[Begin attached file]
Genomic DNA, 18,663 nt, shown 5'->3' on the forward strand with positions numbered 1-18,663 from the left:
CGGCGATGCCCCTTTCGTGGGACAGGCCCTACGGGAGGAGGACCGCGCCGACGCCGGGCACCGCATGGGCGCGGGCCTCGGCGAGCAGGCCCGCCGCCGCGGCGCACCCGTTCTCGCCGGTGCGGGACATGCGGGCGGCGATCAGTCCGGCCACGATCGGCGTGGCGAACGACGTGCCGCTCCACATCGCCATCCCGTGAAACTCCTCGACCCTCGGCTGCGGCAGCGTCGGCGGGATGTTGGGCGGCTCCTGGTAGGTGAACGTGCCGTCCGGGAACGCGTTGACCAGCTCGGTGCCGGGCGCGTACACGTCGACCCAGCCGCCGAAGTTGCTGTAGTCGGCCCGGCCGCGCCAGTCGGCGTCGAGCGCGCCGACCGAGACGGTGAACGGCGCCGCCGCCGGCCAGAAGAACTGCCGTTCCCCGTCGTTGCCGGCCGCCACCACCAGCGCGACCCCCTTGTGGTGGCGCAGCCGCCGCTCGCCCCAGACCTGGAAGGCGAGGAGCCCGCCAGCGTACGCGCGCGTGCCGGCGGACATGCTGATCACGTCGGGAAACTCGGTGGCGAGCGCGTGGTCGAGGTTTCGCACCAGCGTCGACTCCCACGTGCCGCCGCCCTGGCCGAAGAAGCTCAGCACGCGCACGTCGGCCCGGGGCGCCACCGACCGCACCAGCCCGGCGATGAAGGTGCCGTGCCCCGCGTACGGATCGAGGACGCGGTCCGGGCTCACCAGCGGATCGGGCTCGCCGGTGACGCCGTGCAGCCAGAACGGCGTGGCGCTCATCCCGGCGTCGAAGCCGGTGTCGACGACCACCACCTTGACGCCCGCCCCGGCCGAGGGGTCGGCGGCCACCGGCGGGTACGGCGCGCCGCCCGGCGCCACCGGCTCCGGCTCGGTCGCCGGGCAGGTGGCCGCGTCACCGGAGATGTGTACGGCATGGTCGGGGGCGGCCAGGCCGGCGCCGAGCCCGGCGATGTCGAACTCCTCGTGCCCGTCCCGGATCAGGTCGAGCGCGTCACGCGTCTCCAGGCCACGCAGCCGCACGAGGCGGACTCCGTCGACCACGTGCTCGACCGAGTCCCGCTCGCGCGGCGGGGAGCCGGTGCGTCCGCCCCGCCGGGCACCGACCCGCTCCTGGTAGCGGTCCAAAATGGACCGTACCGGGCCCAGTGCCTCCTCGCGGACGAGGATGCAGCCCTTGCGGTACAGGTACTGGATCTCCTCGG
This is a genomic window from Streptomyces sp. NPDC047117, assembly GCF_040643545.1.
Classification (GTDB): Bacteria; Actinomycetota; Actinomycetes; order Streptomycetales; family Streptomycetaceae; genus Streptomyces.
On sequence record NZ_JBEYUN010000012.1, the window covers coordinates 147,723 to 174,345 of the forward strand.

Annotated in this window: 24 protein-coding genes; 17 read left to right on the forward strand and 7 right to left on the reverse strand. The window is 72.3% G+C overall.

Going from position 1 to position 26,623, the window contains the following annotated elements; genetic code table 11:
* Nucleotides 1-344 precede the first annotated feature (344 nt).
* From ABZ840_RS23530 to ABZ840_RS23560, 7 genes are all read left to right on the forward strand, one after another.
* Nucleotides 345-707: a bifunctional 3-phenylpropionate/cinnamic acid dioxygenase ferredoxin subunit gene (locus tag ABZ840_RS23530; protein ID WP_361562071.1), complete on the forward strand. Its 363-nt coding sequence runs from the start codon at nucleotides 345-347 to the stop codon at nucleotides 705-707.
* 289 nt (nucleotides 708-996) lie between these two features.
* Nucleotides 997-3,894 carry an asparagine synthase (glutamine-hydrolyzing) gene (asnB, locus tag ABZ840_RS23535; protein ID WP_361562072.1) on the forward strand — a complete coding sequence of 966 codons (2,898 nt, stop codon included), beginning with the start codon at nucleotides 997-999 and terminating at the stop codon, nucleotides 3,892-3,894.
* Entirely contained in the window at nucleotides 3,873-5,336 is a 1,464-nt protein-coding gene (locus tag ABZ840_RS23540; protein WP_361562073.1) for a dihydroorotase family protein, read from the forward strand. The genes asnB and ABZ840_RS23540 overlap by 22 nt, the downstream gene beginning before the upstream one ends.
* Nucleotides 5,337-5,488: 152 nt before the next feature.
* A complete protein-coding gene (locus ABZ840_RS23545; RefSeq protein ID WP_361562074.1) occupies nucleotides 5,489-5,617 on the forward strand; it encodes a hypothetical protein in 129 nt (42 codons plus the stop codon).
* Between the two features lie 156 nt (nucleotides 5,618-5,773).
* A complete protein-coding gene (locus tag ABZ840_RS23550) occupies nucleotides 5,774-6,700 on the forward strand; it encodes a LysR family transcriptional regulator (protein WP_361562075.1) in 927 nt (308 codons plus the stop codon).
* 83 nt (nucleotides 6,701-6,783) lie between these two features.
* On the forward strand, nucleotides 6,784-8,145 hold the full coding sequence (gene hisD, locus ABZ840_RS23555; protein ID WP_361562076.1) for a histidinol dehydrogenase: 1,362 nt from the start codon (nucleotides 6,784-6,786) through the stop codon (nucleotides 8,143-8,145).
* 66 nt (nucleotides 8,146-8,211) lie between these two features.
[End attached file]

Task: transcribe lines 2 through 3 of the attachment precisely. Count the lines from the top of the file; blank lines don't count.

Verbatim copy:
CGGCGATGCCCCTTTCGTGGGACAGGCCCTACGGGAGGAGGACCGCGCCGACGCCGGGCACCGCATGGGCGCGGGCCTCGGCGAGCAGGCCCGCCGCCGCGGCGCACCCGTTCTCGCCGGTGCGGGACATGCGGGCGGCGATCAGTCCGGCCACGATCGGCGTGGCGAACGACGTGCCGCTCCACATCGCCATCCCGTGAAACTCCTCGACCCTCGGCTGCGGCAGCGTCGGCGGGATGTTGGGCGGCTCCTGGTAGGTGAACGTGCCGTCCGGGAACGCGTTGACCAGCTCGGTGCCGGGCGCGTACACGTCGACCCAGCCGCCGAAGTTGCTGTAGTCGGCCCGGCCGCGCCAGTCGGCGTCGAGCGCGCCGACCGAGACGGTGAACGGCGCCGCCGCCGGCCAGAAGAACTGCCGTTCCCCGTCGTTGCCGGCCGCCACCACCAGCGCGACCCCCTTGTGGTGGCGCAGCCGCCGCTCGCCCCAGACCTGGAAGGCGAGGAGCCCGCCAGCGTACGCGCGCGTGCCGGCGGACATGCTGATCACGTCGGGAAACTCGGTGGCGAGCGCGTGGTCGAGGTTTCGCACCAGCGTCGACTCCCACGTGCCGCCGCCCTGGCCGAAGAAGCTCAGCACGCGCACGTCGGCCCGGGGCGCCACCGACCGCACCAGCCCGGCGATGAAGGTGCCGTGCCCCGCGTACGGATCGAGGACGCGGTCCGGGCTCACCAGCGGATCGGGCTCGCCGGTGACGCCGTGCAGCCAGAACGGCGTGGCGCTCATCCCGGCGTCGAAGCCGGTGTCGACGACCACCACCTTGACGCCCGCCCCGGCCGAGGGGTCGGCGGCCACCGGCGGGTACGGCGCGCCGCCCGGCGCCACCGGCTCCGGCTCGGTCGCCGGGCAGGTGGCCGCGTCACCGGAGATGTGTACGGCATGGTCGGGGGCGGCCAGGCCGGCGCCGAGCCCGGCGATGTCGAACTCCTCGTGCCCGTCCCGGATCAGGTCGAGCGCGTCACGCGTCTCCAGGCCACGCAGCCGCACGAGGCGGACTCCGTCGACCACGTGCTCGACCGAGTCCCGCTCGCGCGGCGGGGAGCCGGTGCGTCCGCCCCGCCGGGCACCGACCCGCTCCTGGTAGCGGTCCAAAATGGACCGTACCGGGCCCAGTGCCTCCTCGCGGACGAGGATGCAGCCCTTGCGGTACAGGTACTGGATCTCCTCGG
This is a genomic window from Streptomyces sp. NPDC047117, assembly GCF_040643545.1.